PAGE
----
The Daily Grind owner Saundra Burns and husband Cody are pictured inside the restaurant in uptown Hillsboro. (HCP Photos/Caitlin Forsha)
The Daily Grind owner Saundra Burns and husband Cody are pictured inside the restaurant in uptown Hillsboro. (HCP Photos/Caitlin Forsha)
A unique new restaurant in uptown Hillsboro is offering an alternative to fast food with their fresh, healthy options available seven days a week.

The Daily Grind, owned and operated by Saundra Burns, opened Monday, Oct. 21 and features coffee and baked goods in addition to their soup, salad and sandwich offerings.

Burns previously owned Details Sweet Shoppe on West Main Street in Hillsboro, where she baked and sold cupcakes. However, she said she knew from the start that she wanted to expand her menu and her restaurant space.


“In the first place, I was looking to open a coffee shop/bakery, but I couldn’t find anything big enough for rent,” Burns said. “It was a very small space, but I just took that space until something else opened up.”

Burns reached out to Gary Schraw, whose family owned the Pasquale’s Pizza restaurant in the building at 122 South High Street for decades.

“I was so excited when this opened up,” she said. “I called Gary and he said, ‘I’d love for you to have it.’”

Schraw also gave Burns the recipe for the famous “garlic loaf” from the Pasquale’s menu — a garlic cheese bread popular among its former patrons — to feature on the Daily Grind menu.

“He was actually back here making the garlic breads on Monday,” Burns said. “We got slammed, and I called him.”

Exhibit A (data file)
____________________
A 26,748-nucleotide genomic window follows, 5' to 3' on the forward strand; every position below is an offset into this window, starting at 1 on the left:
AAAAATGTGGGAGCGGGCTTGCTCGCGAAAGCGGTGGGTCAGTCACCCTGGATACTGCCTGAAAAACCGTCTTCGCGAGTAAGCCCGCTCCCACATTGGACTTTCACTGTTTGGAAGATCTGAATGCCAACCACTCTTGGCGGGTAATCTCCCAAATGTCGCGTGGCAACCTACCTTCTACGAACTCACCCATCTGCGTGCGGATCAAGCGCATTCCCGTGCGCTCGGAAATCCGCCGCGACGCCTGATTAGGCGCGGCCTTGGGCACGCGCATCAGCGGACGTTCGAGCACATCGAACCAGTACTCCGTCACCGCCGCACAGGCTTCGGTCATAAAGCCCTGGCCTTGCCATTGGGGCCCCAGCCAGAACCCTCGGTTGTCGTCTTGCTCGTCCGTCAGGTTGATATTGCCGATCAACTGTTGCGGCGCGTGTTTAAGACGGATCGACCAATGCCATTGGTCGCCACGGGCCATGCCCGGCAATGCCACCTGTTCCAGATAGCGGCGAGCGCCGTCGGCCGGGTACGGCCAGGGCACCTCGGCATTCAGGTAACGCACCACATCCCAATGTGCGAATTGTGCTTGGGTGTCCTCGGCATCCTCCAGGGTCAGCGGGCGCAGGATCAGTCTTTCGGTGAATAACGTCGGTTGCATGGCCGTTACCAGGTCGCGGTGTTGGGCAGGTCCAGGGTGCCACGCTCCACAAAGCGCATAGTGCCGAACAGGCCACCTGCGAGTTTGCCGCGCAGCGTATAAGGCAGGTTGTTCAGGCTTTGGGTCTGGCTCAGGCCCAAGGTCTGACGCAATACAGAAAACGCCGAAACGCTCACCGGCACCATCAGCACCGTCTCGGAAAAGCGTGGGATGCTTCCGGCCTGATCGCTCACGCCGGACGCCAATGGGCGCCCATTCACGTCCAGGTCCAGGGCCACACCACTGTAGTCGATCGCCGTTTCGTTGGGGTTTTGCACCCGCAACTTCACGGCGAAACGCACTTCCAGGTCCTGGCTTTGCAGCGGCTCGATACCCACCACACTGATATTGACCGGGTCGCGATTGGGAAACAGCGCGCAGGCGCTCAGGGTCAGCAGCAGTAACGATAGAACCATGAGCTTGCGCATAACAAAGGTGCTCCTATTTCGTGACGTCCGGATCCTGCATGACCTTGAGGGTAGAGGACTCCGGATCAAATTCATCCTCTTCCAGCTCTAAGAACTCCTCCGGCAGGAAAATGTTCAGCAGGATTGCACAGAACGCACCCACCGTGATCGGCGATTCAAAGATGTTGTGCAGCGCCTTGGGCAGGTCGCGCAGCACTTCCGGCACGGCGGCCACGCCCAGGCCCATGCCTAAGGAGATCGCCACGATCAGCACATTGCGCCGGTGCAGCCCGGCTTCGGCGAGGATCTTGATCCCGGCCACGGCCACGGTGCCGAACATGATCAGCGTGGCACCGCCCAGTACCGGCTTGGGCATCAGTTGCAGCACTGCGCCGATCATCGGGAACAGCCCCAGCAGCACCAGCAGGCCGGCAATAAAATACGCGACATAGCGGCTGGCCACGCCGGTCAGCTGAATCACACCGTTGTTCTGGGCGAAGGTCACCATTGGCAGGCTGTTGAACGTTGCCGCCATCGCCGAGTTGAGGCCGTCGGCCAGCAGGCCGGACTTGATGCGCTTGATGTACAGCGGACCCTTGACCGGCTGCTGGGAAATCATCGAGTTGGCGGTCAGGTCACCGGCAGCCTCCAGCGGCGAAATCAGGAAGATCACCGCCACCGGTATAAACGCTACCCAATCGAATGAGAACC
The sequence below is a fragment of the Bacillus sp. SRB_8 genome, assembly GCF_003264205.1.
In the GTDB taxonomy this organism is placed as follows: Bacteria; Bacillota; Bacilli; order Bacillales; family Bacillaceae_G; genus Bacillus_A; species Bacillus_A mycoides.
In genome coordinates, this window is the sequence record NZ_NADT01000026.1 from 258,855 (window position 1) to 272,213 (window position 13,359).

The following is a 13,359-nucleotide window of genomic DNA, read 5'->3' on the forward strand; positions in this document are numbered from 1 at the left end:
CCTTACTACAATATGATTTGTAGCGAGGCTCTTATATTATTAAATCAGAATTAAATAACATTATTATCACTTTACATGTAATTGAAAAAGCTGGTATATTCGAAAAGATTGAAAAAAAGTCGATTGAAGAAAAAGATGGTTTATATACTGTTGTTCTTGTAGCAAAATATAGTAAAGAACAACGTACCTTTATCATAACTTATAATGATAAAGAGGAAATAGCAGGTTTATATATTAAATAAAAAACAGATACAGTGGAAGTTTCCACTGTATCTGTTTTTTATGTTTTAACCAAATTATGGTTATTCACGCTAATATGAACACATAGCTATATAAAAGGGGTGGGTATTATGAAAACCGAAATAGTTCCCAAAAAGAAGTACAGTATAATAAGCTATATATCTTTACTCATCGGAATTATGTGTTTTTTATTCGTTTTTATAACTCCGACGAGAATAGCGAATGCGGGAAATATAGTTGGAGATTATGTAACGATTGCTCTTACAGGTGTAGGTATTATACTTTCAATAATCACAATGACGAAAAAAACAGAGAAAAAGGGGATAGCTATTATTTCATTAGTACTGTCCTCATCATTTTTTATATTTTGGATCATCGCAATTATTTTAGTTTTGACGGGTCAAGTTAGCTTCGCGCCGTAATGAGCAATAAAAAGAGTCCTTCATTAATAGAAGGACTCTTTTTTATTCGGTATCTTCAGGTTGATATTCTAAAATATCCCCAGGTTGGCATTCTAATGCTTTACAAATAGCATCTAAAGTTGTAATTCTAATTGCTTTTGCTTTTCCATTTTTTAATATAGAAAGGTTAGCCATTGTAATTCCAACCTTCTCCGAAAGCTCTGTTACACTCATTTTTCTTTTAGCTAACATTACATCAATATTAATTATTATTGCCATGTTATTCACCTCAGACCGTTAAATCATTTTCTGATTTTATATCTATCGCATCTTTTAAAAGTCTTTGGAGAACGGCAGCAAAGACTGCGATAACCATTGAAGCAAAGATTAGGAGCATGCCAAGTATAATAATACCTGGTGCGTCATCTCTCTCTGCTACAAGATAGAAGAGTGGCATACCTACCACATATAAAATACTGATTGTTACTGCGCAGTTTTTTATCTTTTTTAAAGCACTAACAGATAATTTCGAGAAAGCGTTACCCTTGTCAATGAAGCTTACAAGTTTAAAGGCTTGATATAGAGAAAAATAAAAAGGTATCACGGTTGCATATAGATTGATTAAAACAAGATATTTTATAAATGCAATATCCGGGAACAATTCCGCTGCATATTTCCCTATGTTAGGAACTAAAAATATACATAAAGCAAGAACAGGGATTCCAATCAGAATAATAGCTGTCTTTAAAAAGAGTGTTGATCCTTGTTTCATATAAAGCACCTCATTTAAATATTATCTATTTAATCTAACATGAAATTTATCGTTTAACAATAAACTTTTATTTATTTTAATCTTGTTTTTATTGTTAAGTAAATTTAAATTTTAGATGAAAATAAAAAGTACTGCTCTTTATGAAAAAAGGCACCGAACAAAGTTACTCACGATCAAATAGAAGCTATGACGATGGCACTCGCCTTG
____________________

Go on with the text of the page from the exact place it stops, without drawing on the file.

The restaurant space has been completely remodeled, with wood tables and bars and a chalkboard paint wall where guests can write messages. On the other side is an exposed brick wall, which Burns said highlights the history of the building and pays homage to the Schraws’ business.

“I wanted to see the original brick wall because it’s one of the oldest buildings in Hillsboro,” she said. “I love the building, and I love the location. It’s so nice to be able to recreate that because it was Pasquale’s for so long.

“I wanted it to be a rustic, comfortable feel for people to bring in their laptops and their books. They do that all the time, and I just love it.”

Burns said that she has a degree in business, which has helped her with the “learning curve” of opening the Daily Grind, as she has management experience. And although Burns doesn’t have a background in the restaurant industry, friends and family encouraged her to start her own business based on her delicious food and baked goods.

“All these recipes, I came up with and designed myself, and all of them I know are good because they’re things I like to eat,” Burns said. “We’ll be adding more and introducing new items. We’ve already introduced a sloppy joe panini — my sloppy joes are a favorite amongst my friends and family because I have a secret ingredient.”

The menu features lighter options, such as soups, salads and wraps, as well as paninis. The soups (including chicken tortilla, chili, vegetable and potato bacon) are made from scratch. Burns said they also offer some healthier bread options, such as wheatberry and gluten-free.